(b Oxton, Cheshire, 27 Sept 1879; d Eastbourne, 31 Dec 1970). English composer, writer and pianist. He showed early musical talent and at the age of 12 was sent to the Hoch Conservatory, Frankfurt, to study under Lazzaro Uzielli and Humperdinck. He returned to England 18 months later and continued his studies under Steudner-Welsing in Liverpool. A second period of study at Frankfurt began in 1895, this time under Iwan Knorr. Fellow composition students included Grainger, Norman O’Neill, Roger Quilter and Balfour Gardiner, who, together with Scott, were soon to be referred to as the ‘Frankfurt Group’. It was during this period that he formed a close friendship with the poet Stefan George, whose work he later translated.
Scott left Frankfurt in 1898, returning to Liverpool and teaching. In 1900 his Heroic Suite was performed in Manchester and Liverpool by Richter, and his First Symphony in Darmstadt under Willem de Haan. Although well received at the time, both works, together with much of the chamber music he had written during this period, were later withdrawn. Scott’s London début came in 1901 with a performance of the Piano Quartet in E minor. His Second Symphony (later reworked as Three Symphonic Dances) was conducted by Wood at a Promenade Concert in 1903. He signed a contract with Elkin for songs and piano pieces, and in 1909 a similar agreement was made with Schott for large-scale works. Many of the original manuscripts of works published in Germany were destroyed during World War II. The long series of Impressionist piano pieces and songs that followed the Elkin agreement, together with frequent recitals and his own strikingly romantic appearance, established his reputation as a ‘modernist’ composer. His most outstanding achievement in the pre-war period was the Piano Concerto which Beecham introduced at the British Music Festival of 1915.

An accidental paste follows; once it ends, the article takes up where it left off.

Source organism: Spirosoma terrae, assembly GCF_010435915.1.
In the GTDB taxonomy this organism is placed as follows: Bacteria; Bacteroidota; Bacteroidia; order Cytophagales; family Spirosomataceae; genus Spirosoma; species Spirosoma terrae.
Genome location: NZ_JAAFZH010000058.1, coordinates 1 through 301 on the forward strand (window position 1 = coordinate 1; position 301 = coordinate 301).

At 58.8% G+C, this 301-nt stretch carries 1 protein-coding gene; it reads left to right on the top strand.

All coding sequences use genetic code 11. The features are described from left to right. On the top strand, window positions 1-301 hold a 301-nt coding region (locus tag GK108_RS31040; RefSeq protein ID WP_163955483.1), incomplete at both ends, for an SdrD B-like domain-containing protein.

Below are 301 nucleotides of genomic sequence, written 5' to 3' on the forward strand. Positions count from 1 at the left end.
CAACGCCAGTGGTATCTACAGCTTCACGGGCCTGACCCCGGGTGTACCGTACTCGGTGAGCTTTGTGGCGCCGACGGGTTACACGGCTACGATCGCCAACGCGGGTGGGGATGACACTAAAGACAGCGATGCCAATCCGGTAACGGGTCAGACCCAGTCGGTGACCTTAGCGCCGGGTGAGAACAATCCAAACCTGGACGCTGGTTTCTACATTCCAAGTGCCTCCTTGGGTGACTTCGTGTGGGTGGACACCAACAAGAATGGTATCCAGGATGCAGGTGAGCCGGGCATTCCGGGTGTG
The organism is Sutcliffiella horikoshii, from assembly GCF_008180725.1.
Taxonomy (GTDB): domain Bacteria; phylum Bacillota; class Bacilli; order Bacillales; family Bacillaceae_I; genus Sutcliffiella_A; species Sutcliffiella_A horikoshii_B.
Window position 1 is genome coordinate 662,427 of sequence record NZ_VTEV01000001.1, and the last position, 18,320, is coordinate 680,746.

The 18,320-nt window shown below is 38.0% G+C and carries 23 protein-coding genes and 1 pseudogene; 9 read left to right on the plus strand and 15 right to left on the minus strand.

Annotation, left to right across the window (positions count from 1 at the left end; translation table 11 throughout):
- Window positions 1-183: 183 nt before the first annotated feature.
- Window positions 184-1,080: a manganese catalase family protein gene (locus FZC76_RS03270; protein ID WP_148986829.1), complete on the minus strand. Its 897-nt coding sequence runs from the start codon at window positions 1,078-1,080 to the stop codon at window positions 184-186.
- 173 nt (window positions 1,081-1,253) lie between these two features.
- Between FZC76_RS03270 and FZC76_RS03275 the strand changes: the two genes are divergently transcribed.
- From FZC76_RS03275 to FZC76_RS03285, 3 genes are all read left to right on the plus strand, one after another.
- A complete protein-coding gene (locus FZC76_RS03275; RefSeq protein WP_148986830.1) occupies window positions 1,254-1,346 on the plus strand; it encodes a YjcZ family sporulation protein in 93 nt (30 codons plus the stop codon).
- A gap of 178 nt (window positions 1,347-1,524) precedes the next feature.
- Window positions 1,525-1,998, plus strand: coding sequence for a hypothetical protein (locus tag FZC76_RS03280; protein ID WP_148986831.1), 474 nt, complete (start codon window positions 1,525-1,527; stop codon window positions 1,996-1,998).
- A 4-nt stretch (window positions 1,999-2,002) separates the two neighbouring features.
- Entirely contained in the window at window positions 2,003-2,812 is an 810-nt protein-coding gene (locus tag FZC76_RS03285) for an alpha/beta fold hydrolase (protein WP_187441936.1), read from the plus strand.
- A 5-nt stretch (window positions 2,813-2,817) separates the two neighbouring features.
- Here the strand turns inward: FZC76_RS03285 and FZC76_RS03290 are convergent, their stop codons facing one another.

In 1921 Scott married the novelist Rose Allatini. By this time he had begun to take a serious interest in Indian philosophy, which led to his becoming a Vedantist and finally a follower of the Higher Occultism. He also became absorbed in the study of naturopathy, osteopathy and homeopathy. He was to write successfully and frequently on all these topics, his work being translated into many languages. His literary output included several volumes of poetry (much influenced by Swinburne and Dowson), a large number of unpublished plays, and an entertaining autobiography, My Years of Indiscretion (1924).
Between the wars Scott’s music was much performed on the Continent, and a highpoint in his career came with the production of his one-act opera The Alchemist at Essen in 1925 under Felix Wolfe. In England, large-scale works for chorus and orchestra were heard at the 1936 Norwich Festival (Let us Now Praise Famous Men) and the 1937 Leeds Festival (La belle dame sans merci). But by now his music had begun to lose something of its appeal as a novelty. The rich harmonies, languorous melodic lines and rhapsodic diffuseness of form that had once seemed daring and very un-English, came to be regarded simply as part of a period tendency which had seen its most successful expression in the music variously of Debussy and Skryabin. Though still in demand as an interpreter of his own music (he made recital tours all over the world), his reputation as a significant composer went into partial decline.
By 1944 Scott had decided to abandon composition, but according to his own account (1969), a ‘significant occult sign’ led him to continue. The fruits of this renewed activity included the opera Maureen O’Mara (1946), an oratorio Hymn of Unity (1947), and a considerable quantity of orchestral and chamber music.
In 1962 a group of friends and admirers formed the Cyril Scott Society with the object of arousing interest in his work, but their efforts did not lead to any large-scale revival. A performance of a piano concerto in 1969, however, revealed a work that for all its rhapsodic opulence was stronger than had been suspected, and the Hourglass Suite made a similarly favourable impression in 1971. These performances and a 1993 recording of five major orchestral works suggest that a thorough-going examination of his life’s work is long overdue. In the meantime his reputation is kept alive in England by a handful of songs and piano pieces, though abroad his chamber music still commands respect. The importance of his achievement was acknowledged, during his lifetime, by the International Academy (MusD, FIA 1956), the American Conservatory in Chicago (DMus 1959) and the RAM (1969).